Quitting smoking is challenging, but you don’t have to do it alone. Your physician can help you find resources that work for you, from support groups in your area or online to medications that reduce cravings, so you can succeed in quitting, even if you’ve tried before.

Learn your numbers
There are certain numbers that mean a lot to your health, and knowing them helps you make smart decisions about your wellness. Make sure you know these numbers:

  • Weight
  • Cholesterol
  • Blood pressure
  • Blood glucose

If you don’t like some of your numbers, ask your doctor about changes you can make to get them in a healthier range.

At Riverside Community Hospital, your health is our priority. If you don’t have a physician, contact us at (951) 788-3463 and ask for a referral to a primary care physician or OBGYN in Riverside .

Which technologies assist modern neurosurgeons?

Neurosurgeons rely heavily on technology to make treatments less invasive and safer. Many patients in need of neurosurgery are surprised at their options for minimally invasive treatments and how quick and comfortable recovery can be. These advanced treatment options also provide care for conditions that were considered to be unmanageable. Here is a look at some of the technologies being used by neurosurgeons today.

Deep brain stimulation

  1. Deep brain stimulation is performed by placing electrodes within the brain to stabilize abnormal impulses. As explained in the video, it can be used to treat multiple movement disorders. Some of the diseases and conditions that can be helped by deep brain stimulation include:
  • Essential tremor
  • Parkinson’s disease
  • Dystonia
  • Epilepsy
  • OCD
  • Tourette’s syndrome
  • Some types of chronic pain

Deep brain stimulation is usually performed after medications have provided sufficient symptom relief. Researchers are currently investigating its usefulness in treating depression, addiction, dementia, and brain damage caused by stroke.

Robotic surgery
Robotic surgery is a technique in which robotic instruments make incisions and excisions during surgery. The robotic tools are controlled by a surgeon, who operates them from a control panel that incorporates a high-resolution camera, so that he or she can clearly see the patient during the procedure.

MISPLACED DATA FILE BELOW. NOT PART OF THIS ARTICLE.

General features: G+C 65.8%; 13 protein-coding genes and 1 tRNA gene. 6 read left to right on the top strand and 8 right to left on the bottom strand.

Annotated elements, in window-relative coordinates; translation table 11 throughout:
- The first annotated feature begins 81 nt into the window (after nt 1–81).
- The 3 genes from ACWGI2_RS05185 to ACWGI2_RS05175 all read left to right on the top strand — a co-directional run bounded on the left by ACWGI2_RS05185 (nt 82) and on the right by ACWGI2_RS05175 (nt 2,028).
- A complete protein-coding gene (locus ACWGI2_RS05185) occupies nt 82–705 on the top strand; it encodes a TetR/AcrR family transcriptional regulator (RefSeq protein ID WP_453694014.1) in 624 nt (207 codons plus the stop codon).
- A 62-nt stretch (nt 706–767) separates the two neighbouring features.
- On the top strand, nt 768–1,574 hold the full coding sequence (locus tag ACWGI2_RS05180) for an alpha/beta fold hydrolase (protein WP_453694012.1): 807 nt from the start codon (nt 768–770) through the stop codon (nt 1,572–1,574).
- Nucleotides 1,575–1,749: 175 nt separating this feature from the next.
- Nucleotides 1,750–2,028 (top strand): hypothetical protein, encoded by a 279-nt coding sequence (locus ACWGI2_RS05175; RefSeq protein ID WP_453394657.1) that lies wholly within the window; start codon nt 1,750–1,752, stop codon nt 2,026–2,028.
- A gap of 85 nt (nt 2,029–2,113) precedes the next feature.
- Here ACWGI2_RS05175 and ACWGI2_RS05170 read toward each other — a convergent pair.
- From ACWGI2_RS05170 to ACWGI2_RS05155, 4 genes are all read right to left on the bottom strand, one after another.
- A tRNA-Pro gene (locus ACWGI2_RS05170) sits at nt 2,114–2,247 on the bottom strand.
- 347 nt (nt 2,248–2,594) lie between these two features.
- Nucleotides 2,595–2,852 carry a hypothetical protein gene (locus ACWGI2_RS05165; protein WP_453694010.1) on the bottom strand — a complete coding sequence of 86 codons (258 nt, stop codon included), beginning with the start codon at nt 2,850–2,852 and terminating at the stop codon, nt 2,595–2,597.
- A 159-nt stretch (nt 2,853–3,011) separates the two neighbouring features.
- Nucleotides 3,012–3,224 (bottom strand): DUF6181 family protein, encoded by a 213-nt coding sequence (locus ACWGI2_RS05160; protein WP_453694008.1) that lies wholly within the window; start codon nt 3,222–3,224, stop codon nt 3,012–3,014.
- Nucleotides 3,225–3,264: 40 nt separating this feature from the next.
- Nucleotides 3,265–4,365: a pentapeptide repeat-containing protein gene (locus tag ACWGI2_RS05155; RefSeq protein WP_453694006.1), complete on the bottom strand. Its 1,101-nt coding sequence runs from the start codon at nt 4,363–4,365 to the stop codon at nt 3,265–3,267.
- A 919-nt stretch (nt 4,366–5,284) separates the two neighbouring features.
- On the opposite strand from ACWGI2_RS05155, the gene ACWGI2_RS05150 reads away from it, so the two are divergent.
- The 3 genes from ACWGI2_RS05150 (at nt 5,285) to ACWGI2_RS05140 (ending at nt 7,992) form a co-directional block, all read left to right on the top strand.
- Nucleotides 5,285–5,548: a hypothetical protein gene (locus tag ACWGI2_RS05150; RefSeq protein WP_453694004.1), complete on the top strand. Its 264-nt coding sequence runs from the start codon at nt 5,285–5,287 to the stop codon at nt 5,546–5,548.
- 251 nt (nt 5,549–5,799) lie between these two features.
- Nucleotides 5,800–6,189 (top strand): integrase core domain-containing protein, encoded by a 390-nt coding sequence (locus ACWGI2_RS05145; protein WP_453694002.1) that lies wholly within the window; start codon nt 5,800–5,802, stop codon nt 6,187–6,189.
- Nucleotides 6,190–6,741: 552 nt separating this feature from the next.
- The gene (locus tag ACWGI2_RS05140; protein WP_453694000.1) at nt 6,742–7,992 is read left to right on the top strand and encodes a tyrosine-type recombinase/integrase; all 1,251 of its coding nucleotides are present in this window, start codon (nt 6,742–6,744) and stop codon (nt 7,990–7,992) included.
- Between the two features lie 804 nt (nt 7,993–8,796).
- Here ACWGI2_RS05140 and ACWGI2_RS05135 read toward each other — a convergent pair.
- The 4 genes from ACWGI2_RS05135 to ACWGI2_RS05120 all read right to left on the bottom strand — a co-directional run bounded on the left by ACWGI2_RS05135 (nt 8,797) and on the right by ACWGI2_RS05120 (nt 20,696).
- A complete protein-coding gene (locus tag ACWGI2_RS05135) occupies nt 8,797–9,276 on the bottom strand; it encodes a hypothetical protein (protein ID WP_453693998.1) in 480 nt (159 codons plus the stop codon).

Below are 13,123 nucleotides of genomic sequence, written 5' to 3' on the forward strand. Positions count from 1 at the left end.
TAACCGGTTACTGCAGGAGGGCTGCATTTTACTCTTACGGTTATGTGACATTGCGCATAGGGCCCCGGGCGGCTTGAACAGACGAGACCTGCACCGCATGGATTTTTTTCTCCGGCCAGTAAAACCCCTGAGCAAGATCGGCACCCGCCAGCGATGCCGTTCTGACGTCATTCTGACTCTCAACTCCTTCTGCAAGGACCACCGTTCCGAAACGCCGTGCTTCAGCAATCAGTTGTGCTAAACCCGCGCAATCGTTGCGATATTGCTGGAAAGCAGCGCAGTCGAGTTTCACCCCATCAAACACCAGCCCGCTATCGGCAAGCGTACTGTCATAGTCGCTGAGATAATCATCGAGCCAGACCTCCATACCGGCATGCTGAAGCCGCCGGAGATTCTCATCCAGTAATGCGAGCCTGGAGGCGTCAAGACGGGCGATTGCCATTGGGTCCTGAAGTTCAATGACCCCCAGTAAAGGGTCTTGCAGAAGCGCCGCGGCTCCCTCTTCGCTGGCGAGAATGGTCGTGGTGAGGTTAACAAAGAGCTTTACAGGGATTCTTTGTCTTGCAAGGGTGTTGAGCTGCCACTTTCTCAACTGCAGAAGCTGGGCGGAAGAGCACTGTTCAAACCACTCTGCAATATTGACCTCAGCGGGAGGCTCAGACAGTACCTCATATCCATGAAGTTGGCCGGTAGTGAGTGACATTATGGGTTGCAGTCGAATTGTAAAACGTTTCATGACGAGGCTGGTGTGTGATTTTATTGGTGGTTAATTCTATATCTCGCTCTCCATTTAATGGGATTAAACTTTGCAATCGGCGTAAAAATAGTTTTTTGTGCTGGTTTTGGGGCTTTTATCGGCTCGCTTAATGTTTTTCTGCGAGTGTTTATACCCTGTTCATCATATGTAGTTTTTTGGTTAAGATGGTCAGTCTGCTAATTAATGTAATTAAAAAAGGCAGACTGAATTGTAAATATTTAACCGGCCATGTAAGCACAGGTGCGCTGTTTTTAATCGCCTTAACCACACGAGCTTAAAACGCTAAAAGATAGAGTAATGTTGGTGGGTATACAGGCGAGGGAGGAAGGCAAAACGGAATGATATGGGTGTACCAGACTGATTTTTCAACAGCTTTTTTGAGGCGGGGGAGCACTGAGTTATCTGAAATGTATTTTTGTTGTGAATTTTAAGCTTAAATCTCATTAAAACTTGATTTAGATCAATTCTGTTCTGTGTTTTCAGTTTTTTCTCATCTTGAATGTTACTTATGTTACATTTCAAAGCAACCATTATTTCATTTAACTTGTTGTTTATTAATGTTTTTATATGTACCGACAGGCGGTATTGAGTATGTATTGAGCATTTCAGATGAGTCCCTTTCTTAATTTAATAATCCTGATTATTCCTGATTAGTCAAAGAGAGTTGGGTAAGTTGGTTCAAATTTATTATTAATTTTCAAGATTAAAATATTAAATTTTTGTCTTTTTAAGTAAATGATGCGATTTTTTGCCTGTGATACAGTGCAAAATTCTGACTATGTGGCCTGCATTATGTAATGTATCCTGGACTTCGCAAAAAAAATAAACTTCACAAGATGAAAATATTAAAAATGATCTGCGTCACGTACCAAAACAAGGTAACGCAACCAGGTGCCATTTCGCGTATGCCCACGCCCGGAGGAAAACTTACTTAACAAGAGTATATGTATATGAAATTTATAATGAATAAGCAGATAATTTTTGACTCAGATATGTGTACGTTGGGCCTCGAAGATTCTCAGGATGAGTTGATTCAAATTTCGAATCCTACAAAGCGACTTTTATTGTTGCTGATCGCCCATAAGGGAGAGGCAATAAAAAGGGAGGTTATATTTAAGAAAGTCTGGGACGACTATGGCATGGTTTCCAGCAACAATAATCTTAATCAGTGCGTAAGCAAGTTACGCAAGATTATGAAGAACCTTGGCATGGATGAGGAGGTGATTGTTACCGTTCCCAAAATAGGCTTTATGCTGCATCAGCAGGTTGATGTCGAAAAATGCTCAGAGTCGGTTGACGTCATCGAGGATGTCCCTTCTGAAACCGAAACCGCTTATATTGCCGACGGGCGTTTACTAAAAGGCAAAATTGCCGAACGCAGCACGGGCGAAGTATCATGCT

Robotic surgery offers multiple benefits to patients, such as:

  • Smaller, more precise incisions
  • Faster recovery times
  • Less surgical and post-surgical bleeding

Neurointerventional Biplane System
The Neurointerventional Biplane System allows neurological procedures that would have been done with traditional, open surgery in the past to be treated with minimally invasive procedures. The system allows neurointerventionalist to map the flow of blood through the vein without an open surgery, and then treat any issues minimally invasively, through a catheter introduced through an entry point in the leg.

Some of the conditions treated with this system include:

  • Stroke
  • Carotid artery blockages
  • Intracranial hemorrhages
  • Arteriovenous malformations
Riverside Community Hospital is the only place in western Riverside County with a Neurointerventional Biplane System , and our neurosurgeons rely on advanced technologies every day to provide the best possible patient care. To learn more about our services, including robotic surgery in Riverside, please call (951) 788-3463.

Knowing when drinking is a problem

Alcohol abuse is a problem that affects every walk of life. No gender, race, class, or ethnic group is immune to risks and dangerous of alcoholism, but few people know how to recognize the signs of problem drinking before abuse becomes severe. Knowing the symptoms of alcohol abuse can help you take action when necessary is you or someone you love is struggling with a drinking problem. If you recognize these symptoms, consider talking to your healthcare provider about the next steps you should take.

Binge drinking
The amount of alcohol a person can safely consume depends on many different factors, however, there are some general guidelines as to what is considered to be excessive:

  • For women, more than 7 drinks per week or more than 3 drinks per drinking session
  • For men, more than 14 drinks per week or more than 4 drinks per session
  • For people over 65, more than 7 drinks per week or more than 3 drinks per session

Drinking more than these guidelines on a regular basis is considered to be excessive. When people drink more than these guidelines per session, they are engaging in binge drinking. Binge drinking is an especially dangerous form of alcohol abuse that is associated with significant health risks and loss of life.

Risk-taking behavior
Taking risks while drinking is another sign of alcohol abuse. Some common forms of risky behavior people who are dealing with alcohol abuse may engage in includes:

  • Drinking and driving
  • Mixing drinks with medications
  • Lying to healthcare providers about drinking
  • Drinking while in charge of young children
  • Engaging in risky sexual behavior

Alcohol dependence
Alcohol abuse can cause someone to prioritize alcohol over other needs and responsibilities and to become physically and psychologically dependent on it. Some signs of alcohol dependency are:

  • Trying to hide how much you’re drinking
  • Worrying about not having access to alcohol
  • Missing work and personal obligations to drink
  • Experiencing shaking, anxiety, and other physical symptoms if you can’t drink
Alcohol abuse can be devastating for families, but help is available. Your healthcare provider at Riverside Community Hospital can help you understand if you are abusing alcohol and get the help you need. Get a referral to a physician in Riverside by calling (951) 788-3463.